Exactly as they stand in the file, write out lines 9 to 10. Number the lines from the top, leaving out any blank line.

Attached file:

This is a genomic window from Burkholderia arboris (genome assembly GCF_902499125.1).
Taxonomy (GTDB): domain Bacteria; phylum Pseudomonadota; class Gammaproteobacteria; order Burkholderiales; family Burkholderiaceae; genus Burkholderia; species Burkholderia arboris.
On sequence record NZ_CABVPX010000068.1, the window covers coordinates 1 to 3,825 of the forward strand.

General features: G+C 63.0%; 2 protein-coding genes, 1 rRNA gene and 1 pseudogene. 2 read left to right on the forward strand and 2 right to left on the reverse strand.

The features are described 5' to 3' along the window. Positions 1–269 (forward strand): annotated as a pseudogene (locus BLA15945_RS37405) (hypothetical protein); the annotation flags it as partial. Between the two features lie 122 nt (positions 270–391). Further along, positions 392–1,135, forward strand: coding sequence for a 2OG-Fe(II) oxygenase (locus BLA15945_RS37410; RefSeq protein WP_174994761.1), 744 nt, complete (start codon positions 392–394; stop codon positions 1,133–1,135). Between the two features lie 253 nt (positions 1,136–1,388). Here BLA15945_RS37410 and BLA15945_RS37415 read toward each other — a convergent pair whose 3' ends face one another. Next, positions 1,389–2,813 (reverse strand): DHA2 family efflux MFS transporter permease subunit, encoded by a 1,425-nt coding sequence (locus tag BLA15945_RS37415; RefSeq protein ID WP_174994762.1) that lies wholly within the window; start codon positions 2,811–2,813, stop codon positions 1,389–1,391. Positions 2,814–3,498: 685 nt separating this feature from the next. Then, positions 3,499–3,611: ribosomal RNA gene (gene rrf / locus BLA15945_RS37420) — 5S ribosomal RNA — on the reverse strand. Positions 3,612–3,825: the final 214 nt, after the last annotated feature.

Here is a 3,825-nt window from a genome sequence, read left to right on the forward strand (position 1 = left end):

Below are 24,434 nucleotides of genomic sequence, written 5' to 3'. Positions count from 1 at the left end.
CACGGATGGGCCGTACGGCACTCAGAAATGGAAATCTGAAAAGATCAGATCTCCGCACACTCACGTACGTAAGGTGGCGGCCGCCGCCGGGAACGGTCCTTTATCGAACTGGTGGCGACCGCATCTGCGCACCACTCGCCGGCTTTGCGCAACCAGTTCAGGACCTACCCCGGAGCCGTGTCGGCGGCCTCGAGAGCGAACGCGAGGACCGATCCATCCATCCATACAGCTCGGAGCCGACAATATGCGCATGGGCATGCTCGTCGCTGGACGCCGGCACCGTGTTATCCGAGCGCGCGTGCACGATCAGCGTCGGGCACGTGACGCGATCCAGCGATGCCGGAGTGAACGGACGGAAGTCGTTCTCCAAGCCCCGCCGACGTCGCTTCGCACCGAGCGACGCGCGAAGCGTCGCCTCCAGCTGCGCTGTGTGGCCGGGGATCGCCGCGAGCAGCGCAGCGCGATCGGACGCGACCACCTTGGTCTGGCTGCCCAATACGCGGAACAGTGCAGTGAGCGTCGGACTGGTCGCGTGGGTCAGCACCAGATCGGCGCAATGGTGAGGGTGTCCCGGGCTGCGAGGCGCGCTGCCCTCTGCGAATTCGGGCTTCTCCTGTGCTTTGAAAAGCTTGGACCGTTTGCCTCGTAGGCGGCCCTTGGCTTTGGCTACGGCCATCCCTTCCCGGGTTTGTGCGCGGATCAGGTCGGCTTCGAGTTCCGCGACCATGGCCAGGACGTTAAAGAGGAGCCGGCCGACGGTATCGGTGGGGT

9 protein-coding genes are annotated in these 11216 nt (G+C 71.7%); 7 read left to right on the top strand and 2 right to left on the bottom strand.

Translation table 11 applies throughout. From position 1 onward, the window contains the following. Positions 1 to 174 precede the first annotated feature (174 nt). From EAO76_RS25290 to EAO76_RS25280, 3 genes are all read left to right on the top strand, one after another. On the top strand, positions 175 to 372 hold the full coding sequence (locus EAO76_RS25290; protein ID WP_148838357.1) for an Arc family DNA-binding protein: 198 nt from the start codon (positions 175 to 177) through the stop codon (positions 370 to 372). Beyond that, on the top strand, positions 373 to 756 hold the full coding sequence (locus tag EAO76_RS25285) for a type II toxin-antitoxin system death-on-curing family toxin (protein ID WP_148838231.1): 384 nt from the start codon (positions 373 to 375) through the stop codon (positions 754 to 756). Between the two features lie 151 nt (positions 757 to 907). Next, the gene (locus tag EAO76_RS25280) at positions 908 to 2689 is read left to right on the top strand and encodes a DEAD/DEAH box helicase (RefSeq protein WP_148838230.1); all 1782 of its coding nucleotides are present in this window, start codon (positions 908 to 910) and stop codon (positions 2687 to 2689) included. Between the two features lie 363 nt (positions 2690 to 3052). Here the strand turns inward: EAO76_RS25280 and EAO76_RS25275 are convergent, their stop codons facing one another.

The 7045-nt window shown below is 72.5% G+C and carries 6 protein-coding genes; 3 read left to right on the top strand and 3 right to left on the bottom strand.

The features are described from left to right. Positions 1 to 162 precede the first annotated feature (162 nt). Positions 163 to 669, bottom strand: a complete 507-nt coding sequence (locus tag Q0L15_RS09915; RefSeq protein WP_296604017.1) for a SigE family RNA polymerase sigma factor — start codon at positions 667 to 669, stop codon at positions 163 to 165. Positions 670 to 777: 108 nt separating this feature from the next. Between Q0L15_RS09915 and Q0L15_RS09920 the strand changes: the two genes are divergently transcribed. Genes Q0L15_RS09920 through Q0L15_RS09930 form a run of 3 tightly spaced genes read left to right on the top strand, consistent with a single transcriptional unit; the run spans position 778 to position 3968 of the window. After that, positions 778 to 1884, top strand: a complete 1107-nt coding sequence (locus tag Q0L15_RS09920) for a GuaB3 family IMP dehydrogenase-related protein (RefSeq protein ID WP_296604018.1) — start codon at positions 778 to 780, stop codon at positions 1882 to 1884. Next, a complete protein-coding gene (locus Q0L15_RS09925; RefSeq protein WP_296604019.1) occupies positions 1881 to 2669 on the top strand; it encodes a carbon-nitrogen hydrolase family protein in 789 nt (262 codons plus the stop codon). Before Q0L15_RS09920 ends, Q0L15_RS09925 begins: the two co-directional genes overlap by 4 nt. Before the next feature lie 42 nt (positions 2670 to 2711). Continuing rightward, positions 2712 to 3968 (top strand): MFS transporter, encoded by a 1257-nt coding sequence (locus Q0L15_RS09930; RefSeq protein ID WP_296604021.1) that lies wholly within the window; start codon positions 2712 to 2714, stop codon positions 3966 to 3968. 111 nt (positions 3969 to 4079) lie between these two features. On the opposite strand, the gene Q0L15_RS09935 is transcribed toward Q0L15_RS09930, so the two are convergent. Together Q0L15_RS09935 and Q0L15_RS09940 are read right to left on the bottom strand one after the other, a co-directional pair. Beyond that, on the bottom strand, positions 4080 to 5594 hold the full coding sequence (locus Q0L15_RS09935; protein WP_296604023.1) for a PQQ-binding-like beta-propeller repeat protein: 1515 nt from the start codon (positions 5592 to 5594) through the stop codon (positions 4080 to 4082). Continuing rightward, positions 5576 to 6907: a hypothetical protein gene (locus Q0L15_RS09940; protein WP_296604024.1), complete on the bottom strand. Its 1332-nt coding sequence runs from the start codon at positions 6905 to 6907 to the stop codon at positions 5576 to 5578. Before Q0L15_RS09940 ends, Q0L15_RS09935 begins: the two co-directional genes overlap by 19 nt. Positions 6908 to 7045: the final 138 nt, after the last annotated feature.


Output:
9 protein-coding genes are annotated in these 11216 nt (G+C 71.7%); 7 read left to right on the top strand and 2 right to left on the bottom strand.

Translation table 11 applies throughout. From position 1 onward, the window contains the following. Positions 1 to 174 precede the first annotated feature (174 nt). From EAO76_RS25290 to EAO76_RS25280, 3 genes are all read left to right on the top strand, one after another. On the top strand, positions 175 to 372 hold the full coding sequence (locus EAO76_RS25290; protein ID WP_148838357.1) for an Arc family DNA-binding protein: 198 nt from the start codon (positions 175 to 177) through the stop codon (positions 370 to 372). Beyond that, on the top strand, positions 373 to 756 hold the full coding sequence (locus tag EAO76_RS25285) for a type II toxin-antitoxin system death-on-curing family toxin (protein ID WP_148838231.1): 384 nt from the start codon (positions 373 to 375) through the stop codon (positions 754 to 756). Between the two features lie 151 nt (positions 757 to 907). Next, the gene (locus tag EAO76_RS25280) at positions 908 to 2689 is read left to right on the top strand and encodes a DEAD/DEAH box helicase (RefSeq protein WP_148838230.1); all 1782 of its coding nucleotides are present in this window, start codon (positions 908 to 910) and stop codon (positions 2687 to 2689) included. Between the two features lie 363 nt (positions 2690 to 3052). Here the strand turns inward: EAO76_RS25280 and EAO76_RS25275 are convergent, their stop codons facing one another.